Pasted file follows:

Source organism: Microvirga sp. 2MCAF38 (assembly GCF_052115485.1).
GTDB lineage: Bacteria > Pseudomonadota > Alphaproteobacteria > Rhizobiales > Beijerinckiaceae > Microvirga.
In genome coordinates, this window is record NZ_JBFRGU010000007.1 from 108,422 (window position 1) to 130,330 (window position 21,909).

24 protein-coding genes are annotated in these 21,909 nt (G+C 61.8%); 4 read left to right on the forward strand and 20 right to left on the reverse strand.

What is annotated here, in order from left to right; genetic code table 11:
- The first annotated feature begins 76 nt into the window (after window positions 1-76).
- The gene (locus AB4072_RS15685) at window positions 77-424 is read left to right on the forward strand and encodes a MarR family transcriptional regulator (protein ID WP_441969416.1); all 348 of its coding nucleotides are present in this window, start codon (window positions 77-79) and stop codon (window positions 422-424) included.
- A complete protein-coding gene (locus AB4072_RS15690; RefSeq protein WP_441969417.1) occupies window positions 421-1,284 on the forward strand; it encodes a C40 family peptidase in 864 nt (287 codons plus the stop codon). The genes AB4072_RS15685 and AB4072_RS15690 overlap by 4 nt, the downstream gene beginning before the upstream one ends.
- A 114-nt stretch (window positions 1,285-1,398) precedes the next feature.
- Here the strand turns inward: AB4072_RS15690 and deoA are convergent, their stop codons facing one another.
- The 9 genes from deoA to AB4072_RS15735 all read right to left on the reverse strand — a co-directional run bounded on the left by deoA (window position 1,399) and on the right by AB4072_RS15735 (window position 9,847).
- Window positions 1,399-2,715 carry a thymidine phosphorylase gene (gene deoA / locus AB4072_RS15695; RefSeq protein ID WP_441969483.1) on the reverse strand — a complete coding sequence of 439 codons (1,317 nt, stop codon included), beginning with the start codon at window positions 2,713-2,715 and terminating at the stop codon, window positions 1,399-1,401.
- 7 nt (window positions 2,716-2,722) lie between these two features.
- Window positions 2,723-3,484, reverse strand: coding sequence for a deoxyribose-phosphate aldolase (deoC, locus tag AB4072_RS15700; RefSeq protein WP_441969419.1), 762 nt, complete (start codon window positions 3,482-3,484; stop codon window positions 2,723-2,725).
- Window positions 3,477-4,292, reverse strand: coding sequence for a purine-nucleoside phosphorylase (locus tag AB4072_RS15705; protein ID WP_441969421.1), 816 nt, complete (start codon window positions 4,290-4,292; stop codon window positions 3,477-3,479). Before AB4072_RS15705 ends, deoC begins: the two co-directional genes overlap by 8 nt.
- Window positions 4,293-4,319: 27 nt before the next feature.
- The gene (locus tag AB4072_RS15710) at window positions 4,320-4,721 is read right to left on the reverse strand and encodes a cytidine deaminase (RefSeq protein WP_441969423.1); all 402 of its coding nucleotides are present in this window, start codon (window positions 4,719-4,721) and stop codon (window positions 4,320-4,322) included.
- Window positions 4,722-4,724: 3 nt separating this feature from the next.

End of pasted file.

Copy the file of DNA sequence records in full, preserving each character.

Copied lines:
Source organism: Microvirga sp. 2MCAF38 (assembly GCF_052115485.1).
GTDB lineage: Bacteria > Pseudomonadota > Alphaproteobacteria > Rhizobiales > Beijerinckiaceae > Microvirga.
In genome coordinates, this window is record NZ_JBFRGU010000007.1 from 108,422 (window position 1) to 130,330 (window position 21,909).

24 protein-coding genes are annotated in these 21,909 nt (G+C 61.8%); 4 read left to right on the forward strand and 20 right to left on the reverse strand.

What is annotated here, in order from left to right; genetic code table 11:
- The first annotated feature begins 76 nt into the window (after window positions 1-76).
- The gene (locus AB4072_RS15685) at window positions 77-424 is read left to right on the forward strand and encodes a MarR family transcriptional regulator (protein ID WP_441969416.1); all 348 of its coding nucleotides are present in this window, start codon (window positions 77-79) and stop codon (window positions 422-424) included.
- A complete protein-coding gene (locus AB4072_RS15690; RefSeq protein WP_441969417.1) occupies window positions 421-1,284 on the forward strand; it encodes a C40 family peptidase in 864 nt (287 codons plus the stop codon). The genes AB4072_RS15685 and AB4072_RS15690 overlap by 4 nt, the downstream gene beginning before the upstream one ends.
- A 114-nt stretch (window positions 1,285-1,398) precedes the next feature.
- Here the strand turns inward: AB4072_RS15690 and deoA are convergent, their stop codons facing one another.
- The 9 genes from deoA to AB4072_RS15735 all read right to left on the reverse strand — a co-directional run bounded on the left by deoA (window position 1,399) and on the right by AB4072_RS15735 (window position 9,847).
- Window positions 1,399-2,715 carry a thymidine phosphorylase gene (gene deoA / locus AB4072_RS15695; RefSeq protein ID WP_441969483.1) on the reverse strand — a complete coding sequence of 439 codons (1,317 nt, stop codon included), beginning with the start codon at window positions 2,713-2,715 and terminating at the stop codon, window positions 1,399-1,401.
- 7 nt (window positions 2,716-2,722) lie between these two features.
- Window positions 2,723-3,484, reverse strand: coding sequence for a deoxyribose-phosphate aldolase (deoC, locus tag AB4072_RS15700; RefSeq protein WP_441969419.1), 762 nt, complete (start codon window positions 3,482-3,484; stop codon window positions 2,723-2,725).
- Window positions 3,477-4,292, reverse strand: coding sequence for a purine-nucleoside phosphorylase (locus tag AB4072_RS15705; protein ID WP_441969421.1), 816 nt, complete (start codon window positions 4,290-4,292; stop codon window positions 3,477-3,479). Before AB4072_RS15705 ends, deoC begins: the two co-directional genes overlap by 8 nt.
- Window positions 4,293-4,319: 27 nt before the next feature.
- The gene (locus tag AB4072_RS15710) at window positions 4,320-4,721 is read right to left on the reverse strand and encodes a cytidine deaminase (RefSeq protein WP_441969423.1); all 402 of its coding nucleotides are present in this window, start codon (window positions 4,719-4,721) and stop codon (window positions 4,320-4,322) included.
- Window positions 4,722-4,724: 3 nt separating this feature from the next.